I again can’t tell what Steps – an anarchist – doesn’t like about this. Is he or she saying she thinks that economic actors should be remunerated for their output – so that great athletes, painters, surgeons, or whatever – should be rich? If not, what is the problem, I wonder?

At this point, Steps goes off for a time into a realm of description that is so devoid of relevance to parecon that I think replying in detail, as I have been doing above, makes little sense.

After a time, however, Steps returns to the topic and says, “Parecon has within it the scope for large inequalities since it allows people to accumulate wealth over time and its only defense against people or groups taking control of parts of the economy and using it for their personal benefit is that the rest of us wouldn’t let them.”

Again, is this about parecon? First, you earn over time, sure. What is the alternative? You earn one year, not the next three, then for two, not the next four? Can you save from income this year for the future – not using it all this year, but preferring to wait until next year or the year after? Yes, sure you can. You can also borrow from the future now. What’s the problem with that, if that is what Steps is referring to?

As to groups taking control of the economy – what groups? Who? The defense against this is that there are no positions of control in the economy to take control of, and, of course, there is a polity to prevent violations like theft, murder, or occupying and running off with a factory. There is no control to take, in a parecon, other than proportionate self managing say. But maybe Steps is asking, what happens if a bunch of loons get together and decide to terrorize a community, like the Mafia, extorting wealth? Answer, (a) it is actually quite difficult to do even in theory in a parecon, as explicit discussions of theft make evident, but, in addition (b) the political system responds, and, yes, figuring out what methods a polity can employ to deal with anti social behavior is an important thing to do, I agree – but isn’t part of describing a new economy itself.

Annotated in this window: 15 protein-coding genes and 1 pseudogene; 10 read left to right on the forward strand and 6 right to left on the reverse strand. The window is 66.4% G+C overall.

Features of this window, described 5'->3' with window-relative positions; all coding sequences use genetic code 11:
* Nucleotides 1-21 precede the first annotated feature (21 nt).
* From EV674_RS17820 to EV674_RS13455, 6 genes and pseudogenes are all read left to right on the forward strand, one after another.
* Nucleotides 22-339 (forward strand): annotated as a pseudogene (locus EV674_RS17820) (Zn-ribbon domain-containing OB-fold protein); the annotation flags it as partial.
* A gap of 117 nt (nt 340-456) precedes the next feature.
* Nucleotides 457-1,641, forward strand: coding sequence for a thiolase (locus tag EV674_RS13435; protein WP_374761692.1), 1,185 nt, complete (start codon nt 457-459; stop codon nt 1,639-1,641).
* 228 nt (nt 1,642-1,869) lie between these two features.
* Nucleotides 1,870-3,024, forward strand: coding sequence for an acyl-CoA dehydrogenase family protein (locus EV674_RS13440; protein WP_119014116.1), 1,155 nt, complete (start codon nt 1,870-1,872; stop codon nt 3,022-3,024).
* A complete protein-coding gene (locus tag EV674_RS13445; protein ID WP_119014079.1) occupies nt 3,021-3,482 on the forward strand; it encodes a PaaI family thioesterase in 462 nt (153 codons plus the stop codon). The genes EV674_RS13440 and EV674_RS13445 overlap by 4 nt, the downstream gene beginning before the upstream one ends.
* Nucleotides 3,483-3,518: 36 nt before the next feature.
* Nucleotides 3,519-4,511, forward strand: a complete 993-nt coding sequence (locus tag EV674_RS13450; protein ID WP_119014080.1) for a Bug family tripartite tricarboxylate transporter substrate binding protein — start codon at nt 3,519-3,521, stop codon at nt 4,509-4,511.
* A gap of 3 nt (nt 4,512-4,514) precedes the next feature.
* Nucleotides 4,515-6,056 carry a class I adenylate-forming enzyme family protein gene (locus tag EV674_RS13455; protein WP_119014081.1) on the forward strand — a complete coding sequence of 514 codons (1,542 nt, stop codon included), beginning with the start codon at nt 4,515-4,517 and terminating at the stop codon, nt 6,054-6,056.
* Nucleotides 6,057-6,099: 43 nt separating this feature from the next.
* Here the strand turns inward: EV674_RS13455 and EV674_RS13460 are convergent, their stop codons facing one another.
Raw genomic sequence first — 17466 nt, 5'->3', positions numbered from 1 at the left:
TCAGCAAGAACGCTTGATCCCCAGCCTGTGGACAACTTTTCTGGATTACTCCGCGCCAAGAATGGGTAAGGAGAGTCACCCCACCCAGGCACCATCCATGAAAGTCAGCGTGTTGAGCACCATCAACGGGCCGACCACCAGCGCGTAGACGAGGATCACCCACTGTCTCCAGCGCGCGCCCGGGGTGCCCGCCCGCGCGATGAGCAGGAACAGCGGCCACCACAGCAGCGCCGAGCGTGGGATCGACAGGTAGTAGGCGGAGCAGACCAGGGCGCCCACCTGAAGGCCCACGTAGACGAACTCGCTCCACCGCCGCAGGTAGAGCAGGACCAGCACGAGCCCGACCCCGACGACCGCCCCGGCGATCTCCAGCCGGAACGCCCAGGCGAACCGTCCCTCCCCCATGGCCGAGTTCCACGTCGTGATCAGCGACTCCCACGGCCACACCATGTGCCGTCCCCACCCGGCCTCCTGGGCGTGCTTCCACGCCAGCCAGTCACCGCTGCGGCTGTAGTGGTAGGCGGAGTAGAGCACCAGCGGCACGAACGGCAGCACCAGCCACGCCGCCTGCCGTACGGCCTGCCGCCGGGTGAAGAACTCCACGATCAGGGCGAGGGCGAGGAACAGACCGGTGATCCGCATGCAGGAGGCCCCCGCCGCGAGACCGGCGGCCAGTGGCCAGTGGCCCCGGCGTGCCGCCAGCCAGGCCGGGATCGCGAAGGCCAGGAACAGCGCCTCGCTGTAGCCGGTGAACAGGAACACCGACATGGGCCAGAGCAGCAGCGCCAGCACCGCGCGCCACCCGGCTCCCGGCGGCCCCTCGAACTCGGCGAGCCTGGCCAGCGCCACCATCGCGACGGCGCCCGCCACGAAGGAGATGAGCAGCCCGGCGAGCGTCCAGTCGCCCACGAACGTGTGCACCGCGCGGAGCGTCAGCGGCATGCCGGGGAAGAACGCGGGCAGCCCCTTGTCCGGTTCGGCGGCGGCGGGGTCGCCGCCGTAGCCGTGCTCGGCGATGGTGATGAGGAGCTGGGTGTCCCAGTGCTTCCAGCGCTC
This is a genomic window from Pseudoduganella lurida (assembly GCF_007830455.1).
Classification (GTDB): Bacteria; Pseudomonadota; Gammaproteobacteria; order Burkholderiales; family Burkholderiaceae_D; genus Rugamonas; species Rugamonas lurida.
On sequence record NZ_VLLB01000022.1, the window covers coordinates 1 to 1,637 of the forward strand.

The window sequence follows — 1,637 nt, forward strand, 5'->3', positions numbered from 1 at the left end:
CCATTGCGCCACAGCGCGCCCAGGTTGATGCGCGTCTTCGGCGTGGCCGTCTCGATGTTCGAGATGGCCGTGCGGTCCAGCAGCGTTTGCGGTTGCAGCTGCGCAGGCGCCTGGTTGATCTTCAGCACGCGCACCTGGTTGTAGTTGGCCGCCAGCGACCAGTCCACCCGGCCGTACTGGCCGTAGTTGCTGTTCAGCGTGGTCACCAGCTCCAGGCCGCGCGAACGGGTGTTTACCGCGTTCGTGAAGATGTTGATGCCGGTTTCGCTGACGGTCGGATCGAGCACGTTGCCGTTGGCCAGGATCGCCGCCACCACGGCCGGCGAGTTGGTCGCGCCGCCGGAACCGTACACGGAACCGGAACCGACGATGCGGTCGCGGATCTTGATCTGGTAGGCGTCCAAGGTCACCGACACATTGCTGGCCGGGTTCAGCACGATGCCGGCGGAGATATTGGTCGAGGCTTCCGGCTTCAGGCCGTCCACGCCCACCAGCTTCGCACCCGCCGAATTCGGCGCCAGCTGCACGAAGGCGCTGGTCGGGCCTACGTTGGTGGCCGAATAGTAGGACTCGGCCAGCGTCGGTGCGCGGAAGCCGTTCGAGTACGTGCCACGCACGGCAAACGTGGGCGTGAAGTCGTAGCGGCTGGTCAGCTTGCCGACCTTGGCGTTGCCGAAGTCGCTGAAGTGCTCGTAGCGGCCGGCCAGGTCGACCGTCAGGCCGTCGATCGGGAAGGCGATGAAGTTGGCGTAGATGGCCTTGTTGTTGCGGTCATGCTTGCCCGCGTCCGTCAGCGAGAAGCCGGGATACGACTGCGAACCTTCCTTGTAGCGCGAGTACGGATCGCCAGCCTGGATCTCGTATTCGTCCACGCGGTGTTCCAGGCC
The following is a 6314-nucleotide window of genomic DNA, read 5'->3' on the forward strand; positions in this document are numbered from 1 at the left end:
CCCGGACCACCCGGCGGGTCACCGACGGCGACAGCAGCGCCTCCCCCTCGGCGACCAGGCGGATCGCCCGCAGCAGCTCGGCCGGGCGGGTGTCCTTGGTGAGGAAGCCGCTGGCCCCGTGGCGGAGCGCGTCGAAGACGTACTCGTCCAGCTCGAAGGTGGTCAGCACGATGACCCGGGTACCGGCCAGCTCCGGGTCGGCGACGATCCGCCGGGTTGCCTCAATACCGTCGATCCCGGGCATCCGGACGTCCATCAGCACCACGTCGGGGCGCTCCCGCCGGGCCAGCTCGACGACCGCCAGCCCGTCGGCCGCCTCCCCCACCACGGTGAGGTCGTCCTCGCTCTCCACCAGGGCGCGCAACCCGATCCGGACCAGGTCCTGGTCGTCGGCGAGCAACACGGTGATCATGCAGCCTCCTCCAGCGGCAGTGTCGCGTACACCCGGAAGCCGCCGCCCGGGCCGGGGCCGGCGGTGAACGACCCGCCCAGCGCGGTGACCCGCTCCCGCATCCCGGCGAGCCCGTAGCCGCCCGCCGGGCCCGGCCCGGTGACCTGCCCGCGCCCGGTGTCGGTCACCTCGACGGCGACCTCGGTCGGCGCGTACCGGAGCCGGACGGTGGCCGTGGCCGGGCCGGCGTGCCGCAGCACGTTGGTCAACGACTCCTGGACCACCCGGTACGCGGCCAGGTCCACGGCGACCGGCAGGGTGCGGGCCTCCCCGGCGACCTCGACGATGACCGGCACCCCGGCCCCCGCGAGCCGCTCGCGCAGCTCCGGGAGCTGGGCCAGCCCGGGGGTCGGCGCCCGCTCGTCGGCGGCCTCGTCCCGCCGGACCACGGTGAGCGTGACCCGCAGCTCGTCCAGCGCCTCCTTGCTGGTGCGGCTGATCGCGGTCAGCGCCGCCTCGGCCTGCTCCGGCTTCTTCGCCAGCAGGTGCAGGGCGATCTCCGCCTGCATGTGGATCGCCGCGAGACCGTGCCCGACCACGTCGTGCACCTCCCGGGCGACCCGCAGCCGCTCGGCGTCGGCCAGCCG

Steps says, “In parecon society, workers councils and producer federations control the means of production; after all, they are in physical possession of the mines, factories and transport systems.”

Writ differently, the populace controls their own lives. Correct. But miners don’t decide what mines do – unrelated to the aspirations and preferences of those who provide them their inputs and use their outputs, of course.

Steps says, “The federations exist, in part, to get the highest price they can for their member’s labor.”

This has, again, zero to do with parecon. It is not the case. It doesn’t even have a meaning in a parecon.

Steps says, “The iterations between consumer, producer and coordinator can easily become negotiations in which monopoly of the productive power can be used to bargain up consumption shares (wages) and bargain down prices. Consumers may be able to resist price-fixing for ‘luxury’ items but what about bread?”

I recommend readers of this review pick up a copy of Parecon: Life After Capitalism, and give it a read. See for yourself, is my main response.

Steps says, “Many people fascinated by parecon ask would there be a government to control all this? Pareconomists reply that government exists to correct market deficiencies or supply goods (like national defense or healthcare) that markets are bad at supplying.”

Actually, some pareconists might say that – I would, more or less, say that, with caveats and much more to say – at least about government in a capitalist economy. But no pareconist would say it about polity in a society that has a parecon. Because (a) such a society would have no market deficiencies because it would have no markets, and (b) the economy would take care of public and collective goods. 

What we or I would say, instead, about a polity that would operate well in a society with a parecon is that in any society there are necessary and needed political functions having to do with arriving at shared norms (legislation), dealing with disputes and antisocial actions (adjudication) and developing and carrying out shared projects (implementation) and that in a good society a polity – or government if you like – would hopefully accomplish these functions in ways that also propel values we hold dear such as solidarity, equity, diversity, self-management, and perhaps we would add to this list, in this case, justice. I recommend readers take a look at Stephen Shalom’s work on this topic, which can be found in the Life After Capitalism section of ZNet (www.zmag.org).